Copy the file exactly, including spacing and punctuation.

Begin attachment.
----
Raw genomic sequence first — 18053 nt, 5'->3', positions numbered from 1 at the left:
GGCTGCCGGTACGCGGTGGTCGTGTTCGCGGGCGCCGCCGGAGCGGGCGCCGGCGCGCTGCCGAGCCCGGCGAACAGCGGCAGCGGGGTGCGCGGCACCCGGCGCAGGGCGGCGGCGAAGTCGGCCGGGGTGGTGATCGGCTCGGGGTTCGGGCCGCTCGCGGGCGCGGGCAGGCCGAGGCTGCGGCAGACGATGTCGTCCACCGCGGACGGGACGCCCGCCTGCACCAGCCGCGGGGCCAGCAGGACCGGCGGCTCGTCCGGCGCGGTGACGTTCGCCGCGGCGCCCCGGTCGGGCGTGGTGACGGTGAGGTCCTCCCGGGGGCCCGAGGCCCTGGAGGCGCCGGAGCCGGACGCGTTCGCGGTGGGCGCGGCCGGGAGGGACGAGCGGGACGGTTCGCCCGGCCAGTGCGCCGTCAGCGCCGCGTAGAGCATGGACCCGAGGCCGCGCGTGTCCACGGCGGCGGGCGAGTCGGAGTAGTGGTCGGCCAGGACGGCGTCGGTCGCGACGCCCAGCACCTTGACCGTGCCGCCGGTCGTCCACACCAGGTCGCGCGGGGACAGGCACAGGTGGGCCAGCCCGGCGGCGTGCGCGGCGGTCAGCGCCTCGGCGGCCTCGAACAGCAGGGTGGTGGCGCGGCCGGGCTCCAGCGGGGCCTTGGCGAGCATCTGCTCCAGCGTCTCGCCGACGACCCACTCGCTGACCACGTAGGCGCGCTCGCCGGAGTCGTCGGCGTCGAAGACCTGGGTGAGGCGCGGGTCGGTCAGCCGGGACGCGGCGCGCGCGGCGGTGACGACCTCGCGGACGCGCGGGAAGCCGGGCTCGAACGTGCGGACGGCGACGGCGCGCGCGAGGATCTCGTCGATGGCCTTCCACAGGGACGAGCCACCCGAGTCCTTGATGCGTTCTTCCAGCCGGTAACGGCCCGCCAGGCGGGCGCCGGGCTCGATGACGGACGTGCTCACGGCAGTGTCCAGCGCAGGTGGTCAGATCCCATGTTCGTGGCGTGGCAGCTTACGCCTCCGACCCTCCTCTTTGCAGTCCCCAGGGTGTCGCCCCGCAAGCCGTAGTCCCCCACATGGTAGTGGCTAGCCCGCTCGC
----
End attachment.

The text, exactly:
Raw genomic sequence first — 18053 nt, 5'->3', positions numbered from 1 at the left:
GGCTGCCGGTACGCGGTGGTCGTGTTCGCGGGCGCCGCCGGAGCGGGCGCCGGCGCGCTGCCGAGCCCGGCGAACAGCGGCAGCGGGGTGCGCGGCACCCGGCGCAGGGCGGCGGCGAAGTCGGCCGGGGTGGTGATCGGCTCGGGGTTCGGGCCGCTCGCGGGCGCGGGCAGGCCGAGGCTGCGGCAGACGATGTCGTCCACCGCGGACGGGACGCCCGCCTGCACCAGCCGCGGGGCCAGCAGGACCGGCGGCTCGTCCGGCGCGGTGACGTTCGCCGCGGCGCCCCGGTCGGGCGTGGTGACGGTGAGGTCCTCCCGGGGGCCCGAGGCCCTGGAGGCGCCGGAGCCGGACGCGTTCGCGGTGGGCGCGGCCGGGAGGGACGAGCGGGACGGTTCGCCCGGCCAGTGCGCCGTCAGCGCCGCGTAGAGCATGGACCCGAGGCCGCGCGTGTCCACGGCGGCGGGCGAGTCGGAGTAGTGGTCGGCCAGGACGGCGTCGGTCGCGACGCCCAGCACCTTGACCGTGCCGCCGGTCGTCCACACCAGGTCGCGCGGGGACAGGCACAGGTGGGCCAGCCCGGCGGCGTGCGCGGCGGTCAGCGCCTCGGCGGCCTCGAACAGCAGGGTGGTGGCGCGGCCGGGCTCCAGCGGGGCCTTGGCGAGCATCTGCTCCAGCGTCTCGCCGACGACCCACTCGCTGACCACGTAGGCGCGCTCGCCGGAGTCGTCGGCGTCGAAGACCTGGGTGAGGCGCGGGTCGGTCAGCCGGGACGCGGCGCGCGCGGCGGTGACGACCTCGCGGACGCGCGGGAAGCCGGGCTCGAACGTGCGGACGGCGACGGCGCGCGCGAGGATCTCGTCGATGGCCTTCCACAGGGACGAGCCACCCGAGTCCTTGATGCGTTCTTCCAGCCGGTAACGGCCCGCCAGGCGGGCGCCGGGCTCGATGACGGACGTGCTCACGGCAGTGTCCAGCGCAGGTGGTCAGATCCCATGTTCGTGGCGTGGCAGCTTACGCCTCCGACCCTCCTCTTTGCAGTCCCCAGGGTGTCGCCCCGCAAGCCGTAGTCCCCCACATGGTAGTGGCTAGCCCGCTCGC